Olga Slavnikova’s The Man Who Couldn’t Die (Columbia University Press) tells the story of how two women try to prolong a life—and the means and meaning of their own lives—by creating a world that doesn’t change, a Soviet Union that never crumbled.In the chaos of early-1990s Russia, the wife and stepdaughter of a paralyzed veteran conceal the Soviet Union’s collapse from him in order to keep him—and his pension—alive until it turns out the tough old man has other plans.

After her stepfather’s stroke, Marina hangs Brezhnev’s portrait on the wall, edits the Pravda articles read to him, and uses her media connections to cobble together entire newscasts of events that never happened. Meanwhile, her mother, Nina Alexandrovna, can barely navigate the bewildering new world outside, especially in comparison to the blunt reality of her uncommunicative husband. As Marina is caught up in a local election campaign that gets out of hand, Nina discovers that her husband is conspiring as well—to kill himself and put an end to the charade. Masterfully translated by Marian Schwartz, The Man Who Couldn’t Die is a darkly playful vision of the lost Soviet past and the madness of the post-Soviet world that uses Russia’s modern history as a backdrop for an inquiry into larger metaphysical questions.

Contact:
Leslie-Ann Woofter
415.512.8812
Translator
Marian Schwartz is a prize-winning translator of Russian literature. She is the principal translator of the works of Nina Berberova and translated The Last Tsar, by Edvard Radzinsky, as well as classics by Mikhail Bulgakov, Ivan Goncharov, Yuri Olesha, and Mikhail Lermontov. She is the recipient of two National Endowment for the Arts translation fellowships and is a past president of the American Literary Translators Association.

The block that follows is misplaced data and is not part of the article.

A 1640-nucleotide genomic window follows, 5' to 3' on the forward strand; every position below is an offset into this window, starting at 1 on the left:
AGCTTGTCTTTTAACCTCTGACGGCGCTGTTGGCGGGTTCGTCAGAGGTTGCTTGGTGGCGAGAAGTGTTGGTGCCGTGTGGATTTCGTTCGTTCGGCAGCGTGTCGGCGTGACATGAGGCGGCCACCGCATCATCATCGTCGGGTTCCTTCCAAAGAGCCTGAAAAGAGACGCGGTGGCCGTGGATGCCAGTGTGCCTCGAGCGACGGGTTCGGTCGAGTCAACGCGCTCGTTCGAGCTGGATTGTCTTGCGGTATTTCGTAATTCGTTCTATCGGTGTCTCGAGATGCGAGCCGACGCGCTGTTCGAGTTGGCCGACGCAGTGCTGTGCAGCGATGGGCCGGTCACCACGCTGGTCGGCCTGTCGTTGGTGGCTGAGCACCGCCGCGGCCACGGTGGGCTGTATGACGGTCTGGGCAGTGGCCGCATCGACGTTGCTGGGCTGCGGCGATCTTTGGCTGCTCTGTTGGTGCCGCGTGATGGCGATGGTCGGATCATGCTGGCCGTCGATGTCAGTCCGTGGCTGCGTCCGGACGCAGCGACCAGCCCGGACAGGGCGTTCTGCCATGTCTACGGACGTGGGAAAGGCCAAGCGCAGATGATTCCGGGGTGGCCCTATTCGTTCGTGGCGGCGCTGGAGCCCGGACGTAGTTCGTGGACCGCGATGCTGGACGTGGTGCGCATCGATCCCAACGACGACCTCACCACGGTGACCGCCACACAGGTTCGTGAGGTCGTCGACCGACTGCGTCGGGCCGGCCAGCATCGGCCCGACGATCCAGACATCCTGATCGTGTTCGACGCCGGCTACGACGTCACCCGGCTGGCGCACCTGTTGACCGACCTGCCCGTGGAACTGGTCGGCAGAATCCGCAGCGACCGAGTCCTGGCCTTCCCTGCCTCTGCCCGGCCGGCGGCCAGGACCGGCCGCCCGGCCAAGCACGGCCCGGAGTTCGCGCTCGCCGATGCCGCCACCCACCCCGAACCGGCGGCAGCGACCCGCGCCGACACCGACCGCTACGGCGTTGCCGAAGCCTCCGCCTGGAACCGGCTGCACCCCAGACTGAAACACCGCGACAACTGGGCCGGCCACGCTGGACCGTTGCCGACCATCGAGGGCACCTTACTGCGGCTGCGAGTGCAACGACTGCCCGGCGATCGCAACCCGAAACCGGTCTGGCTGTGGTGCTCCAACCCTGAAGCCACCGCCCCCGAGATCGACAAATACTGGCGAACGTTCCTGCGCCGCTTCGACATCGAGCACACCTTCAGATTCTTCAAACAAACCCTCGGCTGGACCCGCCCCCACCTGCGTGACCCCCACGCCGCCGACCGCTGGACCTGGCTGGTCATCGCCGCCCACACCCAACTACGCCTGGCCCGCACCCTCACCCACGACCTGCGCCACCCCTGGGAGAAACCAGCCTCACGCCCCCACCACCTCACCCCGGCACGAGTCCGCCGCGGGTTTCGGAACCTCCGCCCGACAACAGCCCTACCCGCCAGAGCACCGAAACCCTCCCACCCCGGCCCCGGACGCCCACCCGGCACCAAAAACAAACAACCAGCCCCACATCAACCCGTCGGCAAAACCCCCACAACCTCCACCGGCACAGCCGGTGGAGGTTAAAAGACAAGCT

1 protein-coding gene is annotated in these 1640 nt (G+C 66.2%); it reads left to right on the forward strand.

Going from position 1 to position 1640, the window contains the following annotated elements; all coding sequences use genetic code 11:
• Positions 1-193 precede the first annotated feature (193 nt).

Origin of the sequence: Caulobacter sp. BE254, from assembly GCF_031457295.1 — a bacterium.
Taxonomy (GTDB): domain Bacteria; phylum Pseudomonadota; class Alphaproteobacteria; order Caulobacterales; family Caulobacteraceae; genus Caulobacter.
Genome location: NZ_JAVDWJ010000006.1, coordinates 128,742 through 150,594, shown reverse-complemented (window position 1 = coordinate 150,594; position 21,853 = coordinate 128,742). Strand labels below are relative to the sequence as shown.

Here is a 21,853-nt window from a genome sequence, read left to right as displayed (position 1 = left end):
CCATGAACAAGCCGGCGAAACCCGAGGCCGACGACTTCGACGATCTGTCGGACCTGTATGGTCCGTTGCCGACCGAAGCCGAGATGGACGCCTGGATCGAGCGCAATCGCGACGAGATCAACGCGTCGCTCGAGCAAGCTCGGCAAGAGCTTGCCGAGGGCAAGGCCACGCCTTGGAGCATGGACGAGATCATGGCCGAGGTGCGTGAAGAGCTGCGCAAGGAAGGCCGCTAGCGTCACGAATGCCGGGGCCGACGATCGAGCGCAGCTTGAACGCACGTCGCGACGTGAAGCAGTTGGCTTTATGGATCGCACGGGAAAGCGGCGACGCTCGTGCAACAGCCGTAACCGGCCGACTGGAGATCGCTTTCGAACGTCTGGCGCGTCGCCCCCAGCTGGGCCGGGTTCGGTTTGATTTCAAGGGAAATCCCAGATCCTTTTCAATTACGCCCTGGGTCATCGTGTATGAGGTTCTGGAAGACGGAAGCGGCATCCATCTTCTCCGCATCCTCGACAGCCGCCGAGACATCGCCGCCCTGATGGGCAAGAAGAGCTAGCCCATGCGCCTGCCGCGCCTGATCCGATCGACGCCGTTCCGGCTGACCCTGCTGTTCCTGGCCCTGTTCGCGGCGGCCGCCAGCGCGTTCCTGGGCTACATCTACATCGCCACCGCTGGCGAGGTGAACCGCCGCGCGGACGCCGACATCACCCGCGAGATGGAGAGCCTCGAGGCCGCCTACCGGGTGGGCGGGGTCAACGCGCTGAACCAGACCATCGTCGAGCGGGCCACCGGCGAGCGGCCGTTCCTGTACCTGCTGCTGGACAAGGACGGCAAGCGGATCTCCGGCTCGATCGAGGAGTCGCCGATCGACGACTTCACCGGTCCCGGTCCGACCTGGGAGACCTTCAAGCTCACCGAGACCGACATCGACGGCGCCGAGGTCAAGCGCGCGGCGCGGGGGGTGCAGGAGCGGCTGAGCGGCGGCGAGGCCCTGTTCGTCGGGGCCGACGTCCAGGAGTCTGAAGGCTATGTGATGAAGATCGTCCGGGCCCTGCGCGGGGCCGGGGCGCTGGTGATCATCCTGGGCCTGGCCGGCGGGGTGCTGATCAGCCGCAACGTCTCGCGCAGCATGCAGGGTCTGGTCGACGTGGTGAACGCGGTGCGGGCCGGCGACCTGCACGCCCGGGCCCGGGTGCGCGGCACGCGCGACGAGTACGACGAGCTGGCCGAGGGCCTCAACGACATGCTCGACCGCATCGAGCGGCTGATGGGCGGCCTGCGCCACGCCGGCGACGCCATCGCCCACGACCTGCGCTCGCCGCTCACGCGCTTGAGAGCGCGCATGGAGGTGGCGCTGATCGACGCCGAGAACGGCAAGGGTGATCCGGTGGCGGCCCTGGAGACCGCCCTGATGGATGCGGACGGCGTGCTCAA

Translator
Sabrina Jaszi studies and translates Russian and Central Asian literature from her home base of Oakland, California. Her translations and writings on translation have been published in Subtropics, the Paris Review DailyCatapult, and Sink. Her most recent translation, "Victory" by Reed Grachev, appears in The Offing.
Olga Slavnikova was born in 1957 in Sverdlovsk (now Ekaterinburg). She is the author of several award-winning novels, including 2017, which won the 2006 Russian Booker prize and was translated into English by Marian Schwartz (2010), and Long Jump, which won the 2018 Yasnaya Polyana Award.
Leonid Yuzefovich, a historian and writer, was born in Moscow in 1947 and spent his childhood and adolescence in the Urals. After graduating from university in Perm, he served as an officer in the Soviet Army in the Trans-Baikal region from 1970 to 1972 and for many years taught history in high school and college. He began writing as a young man but did not become well known until 2001, after the publication of his detective novel trilogy about a real-life nineteenth-century police inspector, Ivan Putilin, which has been filmed several times and been translated into various languages. Yuzefovich was awarded the Big Book Prize for his novel Cranes and Pygmies in 2009, and has been shortlisted twice for the Russian Booker Prize.